[Read: A world transfixed by screens]

But telephonic banter back then was similar to smartphone social life today. Phone calls were just as mediated as text exchanges. People pursued them to get away from whoever else was in the house or the office, just like they do with text messaging today. A phone call filled the empty time, even if it also helped create a social bond. And the calls could also strain the very bonds they helped sustain, by setting them against the burden of paying for long distance, or the trick of reaching people at their homes, where their phones were wired to the wall. Old-fashioned telephones caused longing and deferral too.

Television was another way of killing time. We watched a lot of it. Game shows, daytime soaps, sitcoms, the evening news, MTV—television was just sort of on, sort of all the time. In homes, if people were there to watch them. But also in airports, doctors’ offices, and laundromats. Some train and bus stations had tiny, coin-operated televisions bolted to the arm rests of their seats, a reminder of the desperation people felt when confined.

And we scrolled for ambient information by flipping pages, in whatever newspapers, magazines, or catalogs happened to be nearby. Like smartphones do today, these offered ways to see something—anything—that we hadn’t seen before, while waiting for the next thing to happen. Periodicals were spread in waiting rooms, in airline seat-backs, on benches in the park. Free alt-weeklies and classified rags were godsends when no other options were on offer—during a long wait for a restaurant table, perhaps, or while stuck at the auto-repair shop. In the idle time we now spend on our phones, people used to read anything and everything they saw—junk mail, subway ads, the backs of cereal boxes, the story on the restaurant placemat, the labels on the condiments. In the beginning people sneered at social media: Who cares about whatever meaningless trifles you found around you? But previously, we cared desperately for exactly those things, absent an alternative.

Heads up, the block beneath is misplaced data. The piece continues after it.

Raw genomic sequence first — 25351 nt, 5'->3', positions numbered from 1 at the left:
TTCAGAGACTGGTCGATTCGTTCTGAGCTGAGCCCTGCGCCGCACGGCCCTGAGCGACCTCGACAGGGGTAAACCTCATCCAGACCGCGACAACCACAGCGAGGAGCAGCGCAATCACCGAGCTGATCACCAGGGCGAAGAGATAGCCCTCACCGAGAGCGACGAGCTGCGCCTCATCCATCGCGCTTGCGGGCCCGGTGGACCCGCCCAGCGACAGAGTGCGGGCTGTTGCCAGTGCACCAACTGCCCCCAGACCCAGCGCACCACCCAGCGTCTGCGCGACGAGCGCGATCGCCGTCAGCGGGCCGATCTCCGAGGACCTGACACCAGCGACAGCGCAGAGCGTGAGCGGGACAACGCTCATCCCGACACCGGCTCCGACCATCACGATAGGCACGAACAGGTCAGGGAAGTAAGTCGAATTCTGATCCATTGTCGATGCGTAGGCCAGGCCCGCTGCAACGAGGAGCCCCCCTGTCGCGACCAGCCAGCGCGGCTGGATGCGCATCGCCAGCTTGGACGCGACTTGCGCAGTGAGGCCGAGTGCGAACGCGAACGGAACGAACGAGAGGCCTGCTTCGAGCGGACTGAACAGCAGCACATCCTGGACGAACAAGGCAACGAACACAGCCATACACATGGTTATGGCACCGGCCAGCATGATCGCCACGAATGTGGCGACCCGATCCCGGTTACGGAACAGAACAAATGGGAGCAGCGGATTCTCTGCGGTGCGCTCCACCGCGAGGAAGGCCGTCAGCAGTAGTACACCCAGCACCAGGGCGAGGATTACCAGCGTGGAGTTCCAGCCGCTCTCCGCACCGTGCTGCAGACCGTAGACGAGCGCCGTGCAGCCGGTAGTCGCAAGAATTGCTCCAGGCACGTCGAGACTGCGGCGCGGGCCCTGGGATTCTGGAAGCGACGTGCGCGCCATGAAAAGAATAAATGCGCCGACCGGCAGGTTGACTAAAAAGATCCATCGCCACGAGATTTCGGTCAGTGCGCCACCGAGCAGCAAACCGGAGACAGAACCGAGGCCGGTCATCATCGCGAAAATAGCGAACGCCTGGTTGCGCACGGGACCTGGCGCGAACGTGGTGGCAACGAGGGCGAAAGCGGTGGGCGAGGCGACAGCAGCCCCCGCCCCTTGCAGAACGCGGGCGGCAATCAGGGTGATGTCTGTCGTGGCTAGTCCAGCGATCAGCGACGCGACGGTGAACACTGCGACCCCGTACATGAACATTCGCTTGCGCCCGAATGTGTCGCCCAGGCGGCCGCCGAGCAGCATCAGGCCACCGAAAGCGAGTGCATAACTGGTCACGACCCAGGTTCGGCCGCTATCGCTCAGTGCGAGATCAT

[Read: Have smartphones destroyed a generation?]

I cannot overemphasize how little there was to do before we all had smartphones. A barren expanse of empty time would stretch out before you: waiting for the bus, or for someone to come home, or for the next scheduled event to start. Someone might be late or take longer than expected, but no notice of such delay would arrive, so you’d stare out the window, hoping to see some sign of activity down the block. You’d pace, or sulk, or stew.

The despair that accompanied this dead time implied and almost required an existentialist orientation to life itself: absurd and pointless, a sea of doldrums that never washed up to shore. My generation’s penchant for malaise must be a direct result of being alone with ourselves so much, with so little reason. We’d read an oral-hygiene pamphlet or a shampoo bottle. We’d follow the smooth-spinning hands of the clock. Yes, sure, other and better and more useful acts were possible, but only if we knew in advance exactly how much time we had to kill, and where, and under which circumstances. But we never did know until it was too late.

Before smartphones, people didn’t invest their in-between time into forging social bonds or doing self-improvement. They mostly suffered through constant, endless boredom. So let us not lament or malign the time we waste on smartphones, at least not so much. It is bad to be seduced into argument or conspiracism, to shop or lust or doomscroll, to bring one’s job into the dentist’s chair or the living-room recliner. But it was also bad to suffer the terror of monotony. Now there is too much happening, but before, ugh, nothing ever happened.